I was going to preview Mat Gamel today.
Now that Gamel and his ill-fortuned ACL have thrown us a curveball, it’s time to adjust with some Jonathan Lucroy.
Jonathan, call again
Take me to Coney Island
Take me on the train
Kiss me while I calculate
Brewers catcher Jonathan Lucroy, 26, is on the verge of establishing himself as one of the game’s top catchers.
On a team faced with many questions this spring training, Lucroy is one of the few sure-things coming into camp. Last season, he batted .320/.368/.513 with 12 homers and 58 RBI in an injury-derailed 96-game season. Before his injury in late May, Lucroy was on an absolute tear, placing among league leaders with a .345 batting average and .969 OPS, appearing to be All-Star Game bound in only his second season as starting catcher.
Lucroy’s power numbers jolted last year as he became more comfortable with big league pitching. He went deep 12 times (the same total as the year before, but in 122 fewer plate appearances), his HR/FB rate went up a whole point, and his isolated power (slugging percentage minus batting average) sat at .193 compared to the .126 of 2011. He’s hitting more fly balls and fewer infield fly balls, which leaves us with only one option. Add in Lucroy’s ability to drive the ball to any field and make a concerted effort to stay back and take pitches away to right, and there you have his jump in power numbers.
This increase in power, along with an uncanny knack for driving in runs, makes the 3rd round pick in 2007 a formidable heart of the order hitter. Among players with at least 100 plate appearances with runners in scoring position (RISP), Jonny Luke was second with a .389 average, driving in 50 runs in his 96 appearances those 106 tries (six of which were walks and two were hit by pitches). That comes to a 51% chance Lucroy would drive a runner in from scoring position in any at-bat, odds which suit him for the middle of the lineup well, even without scoreboard-popping homer totals.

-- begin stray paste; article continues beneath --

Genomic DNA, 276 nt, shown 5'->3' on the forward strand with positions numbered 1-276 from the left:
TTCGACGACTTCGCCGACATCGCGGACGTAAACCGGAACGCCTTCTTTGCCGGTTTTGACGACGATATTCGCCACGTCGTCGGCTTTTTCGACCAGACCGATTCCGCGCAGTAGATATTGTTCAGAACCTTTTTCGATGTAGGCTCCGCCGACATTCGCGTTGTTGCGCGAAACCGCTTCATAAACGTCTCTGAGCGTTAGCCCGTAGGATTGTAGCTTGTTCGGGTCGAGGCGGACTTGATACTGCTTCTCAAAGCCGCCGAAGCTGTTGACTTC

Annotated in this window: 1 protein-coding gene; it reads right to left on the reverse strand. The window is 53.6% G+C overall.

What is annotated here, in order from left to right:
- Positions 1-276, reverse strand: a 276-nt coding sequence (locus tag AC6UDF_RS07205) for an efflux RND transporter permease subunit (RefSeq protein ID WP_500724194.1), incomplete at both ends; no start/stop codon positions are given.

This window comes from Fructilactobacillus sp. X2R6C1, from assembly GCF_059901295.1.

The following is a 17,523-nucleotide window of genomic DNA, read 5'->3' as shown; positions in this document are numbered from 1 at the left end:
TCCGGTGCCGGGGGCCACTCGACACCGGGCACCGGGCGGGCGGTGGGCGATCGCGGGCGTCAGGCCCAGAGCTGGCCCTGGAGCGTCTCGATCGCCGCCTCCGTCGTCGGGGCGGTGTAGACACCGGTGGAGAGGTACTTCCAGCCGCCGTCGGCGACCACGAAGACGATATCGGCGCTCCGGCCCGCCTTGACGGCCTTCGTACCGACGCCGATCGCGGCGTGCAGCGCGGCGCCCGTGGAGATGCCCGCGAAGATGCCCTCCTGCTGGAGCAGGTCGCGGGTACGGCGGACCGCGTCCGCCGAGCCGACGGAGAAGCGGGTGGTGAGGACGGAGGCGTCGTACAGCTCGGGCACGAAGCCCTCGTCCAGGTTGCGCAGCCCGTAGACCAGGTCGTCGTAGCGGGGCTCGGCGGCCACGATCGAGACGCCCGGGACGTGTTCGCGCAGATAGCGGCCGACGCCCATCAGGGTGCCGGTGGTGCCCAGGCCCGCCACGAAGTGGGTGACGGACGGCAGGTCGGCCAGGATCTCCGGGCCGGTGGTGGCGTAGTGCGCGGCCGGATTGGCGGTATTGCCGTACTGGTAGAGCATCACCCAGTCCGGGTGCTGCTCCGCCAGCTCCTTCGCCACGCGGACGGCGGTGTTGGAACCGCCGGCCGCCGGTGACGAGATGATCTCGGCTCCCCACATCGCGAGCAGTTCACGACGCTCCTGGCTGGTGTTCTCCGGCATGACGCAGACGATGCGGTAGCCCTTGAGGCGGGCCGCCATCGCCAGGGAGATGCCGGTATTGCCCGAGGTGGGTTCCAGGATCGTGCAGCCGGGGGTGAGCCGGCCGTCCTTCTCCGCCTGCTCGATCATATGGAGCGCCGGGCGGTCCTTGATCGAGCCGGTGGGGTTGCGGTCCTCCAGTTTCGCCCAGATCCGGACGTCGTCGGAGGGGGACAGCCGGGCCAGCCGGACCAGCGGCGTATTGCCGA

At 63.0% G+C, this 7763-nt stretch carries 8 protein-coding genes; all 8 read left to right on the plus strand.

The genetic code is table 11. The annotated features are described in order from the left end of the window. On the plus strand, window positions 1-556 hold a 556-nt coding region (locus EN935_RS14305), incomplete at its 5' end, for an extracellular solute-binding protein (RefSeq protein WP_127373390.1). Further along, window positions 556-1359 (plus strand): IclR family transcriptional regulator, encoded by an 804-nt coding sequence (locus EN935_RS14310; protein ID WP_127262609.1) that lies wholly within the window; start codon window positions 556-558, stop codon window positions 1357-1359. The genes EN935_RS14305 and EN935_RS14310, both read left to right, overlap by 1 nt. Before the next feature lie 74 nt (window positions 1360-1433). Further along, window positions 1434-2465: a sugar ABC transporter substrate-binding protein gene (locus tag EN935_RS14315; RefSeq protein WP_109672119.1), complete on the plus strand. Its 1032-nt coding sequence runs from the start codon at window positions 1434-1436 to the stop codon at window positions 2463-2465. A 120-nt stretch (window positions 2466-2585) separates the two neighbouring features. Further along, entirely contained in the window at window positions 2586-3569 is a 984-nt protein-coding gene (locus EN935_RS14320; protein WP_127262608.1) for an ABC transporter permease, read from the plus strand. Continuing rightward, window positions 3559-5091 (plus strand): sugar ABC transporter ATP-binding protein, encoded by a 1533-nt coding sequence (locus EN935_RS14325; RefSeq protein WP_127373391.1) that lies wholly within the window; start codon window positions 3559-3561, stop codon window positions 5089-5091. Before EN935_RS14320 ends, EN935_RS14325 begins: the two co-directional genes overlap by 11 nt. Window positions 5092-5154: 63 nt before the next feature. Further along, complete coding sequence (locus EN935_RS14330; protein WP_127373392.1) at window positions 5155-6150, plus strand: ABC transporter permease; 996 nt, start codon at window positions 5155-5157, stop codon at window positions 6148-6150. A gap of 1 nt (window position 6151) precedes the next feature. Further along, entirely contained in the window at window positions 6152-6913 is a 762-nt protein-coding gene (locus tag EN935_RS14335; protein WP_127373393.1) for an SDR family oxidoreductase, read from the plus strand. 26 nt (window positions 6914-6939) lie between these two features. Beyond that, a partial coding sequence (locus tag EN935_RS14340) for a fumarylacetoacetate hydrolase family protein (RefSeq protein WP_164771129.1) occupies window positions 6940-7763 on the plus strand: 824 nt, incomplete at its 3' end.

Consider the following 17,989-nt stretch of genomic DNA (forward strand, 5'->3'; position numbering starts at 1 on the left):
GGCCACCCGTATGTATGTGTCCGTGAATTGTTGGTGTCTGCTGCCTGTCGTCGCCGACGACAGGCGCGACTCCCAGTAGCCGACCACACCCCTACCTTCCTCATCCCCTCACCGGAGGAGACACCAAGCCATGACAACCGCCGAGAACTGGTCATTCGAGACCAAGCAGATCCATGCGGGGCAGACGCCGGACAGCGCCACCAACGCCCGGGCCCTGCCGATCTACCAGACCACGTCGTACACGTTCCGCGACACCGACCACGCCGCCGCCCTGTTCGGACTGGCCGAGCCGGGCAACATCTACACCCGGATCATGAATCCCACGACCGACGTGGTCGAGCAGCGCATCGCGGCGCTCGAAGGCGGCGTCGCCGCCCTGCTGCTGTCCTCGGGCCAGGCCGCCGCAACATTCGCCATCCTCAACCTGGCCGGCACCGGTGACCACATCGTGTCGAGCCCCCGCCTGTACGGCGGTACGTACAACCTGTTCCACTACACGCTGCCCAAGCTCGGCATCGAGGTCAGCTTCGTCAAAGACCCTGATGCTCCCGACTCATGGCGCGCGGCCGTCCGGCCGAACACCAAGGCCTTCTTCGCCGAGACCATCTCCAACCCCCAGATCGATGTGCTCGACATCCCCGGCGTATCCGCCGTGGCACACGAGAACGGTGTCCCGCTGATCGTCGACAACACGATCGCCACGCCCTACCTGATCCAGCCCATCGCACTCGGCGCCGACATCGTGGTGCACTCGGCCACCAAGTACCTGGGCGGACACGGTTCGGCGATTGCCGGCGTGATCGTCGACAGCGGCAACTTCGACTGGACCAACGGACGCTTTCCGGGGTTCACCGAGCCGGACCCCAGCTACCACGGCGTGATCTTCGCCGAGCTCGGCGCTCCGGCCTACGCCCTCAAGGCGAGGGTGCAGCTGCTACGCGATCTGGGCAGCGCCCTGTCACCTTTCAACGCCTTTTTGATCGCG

After hitting eighth for the majority of his first two seasons, Lucroy was moved to the middle of the order for much of 2012, a move that paid dividends for the Brewers. He hit .313 in the six slot – where he batted more than anywhere else (35 games) -, .355 in the five-hole, and was absolutely ridiculous in his three starts in the cleanup role. Until Corey Hart returns from his knee injury, expect Lucroy to fulfill the five hole behind Aramis Ramirez and Ryan Braun.
On May 20 against Minnesota, Lucroy went ballistic hitting cleanup against starter Jason Marquis and the rest of the staff. He hit two homers, including a grand slam in the seventh inning, and drove in seven runs. He finished the day with a 5-3-3-7 boxscore, one of the best single-game offensive outputs by a Brewer. Ever.
Then he pretty much did it again.
In a late August game in Wrigley Field, Lucroy jacked another grand slam and drove in seven runs, fueling an 11-run output by Milwaukee that afternoon.
Lucroy has proven himself offensively and is on the verge of establishing himself among the likes of Joe Mauer, Yadier Molina, and Buster Posey as one of the game’s top catchers. But offense isn’t the only part of his game, though.
On the defensive end, he’s a mainstay behind the plate. Pitchers feel comfortable throwing to Luke – particularly with breaking pitches. He saved 4.2 runs above average in blocked pitches, which I’m taking the liberty to view as a win created by Lucroy’s blocking. His throwing arm is the second-best in the Brewers’ catching rotation, but he saved 4 runs on defense, again a number helped by his ability to block pitches.
Hopefully, Jonny Boy also takes us to Coney Island, with a kiss while we calculate.
2013 RtB Predictions: 504 PA, .295/.355/.452, 20 HR, 81 RBI, 69 R, 6 SB, 4.0 WAR, proper suitcase precautions
Follow @ReviewngTheBrew on Twitter and/or the author (and self-proclaimed most active Twitterist of the staff), Curt Hogg. Be sure to like us on Facebook, too, for more Brewers Season Outlook updates.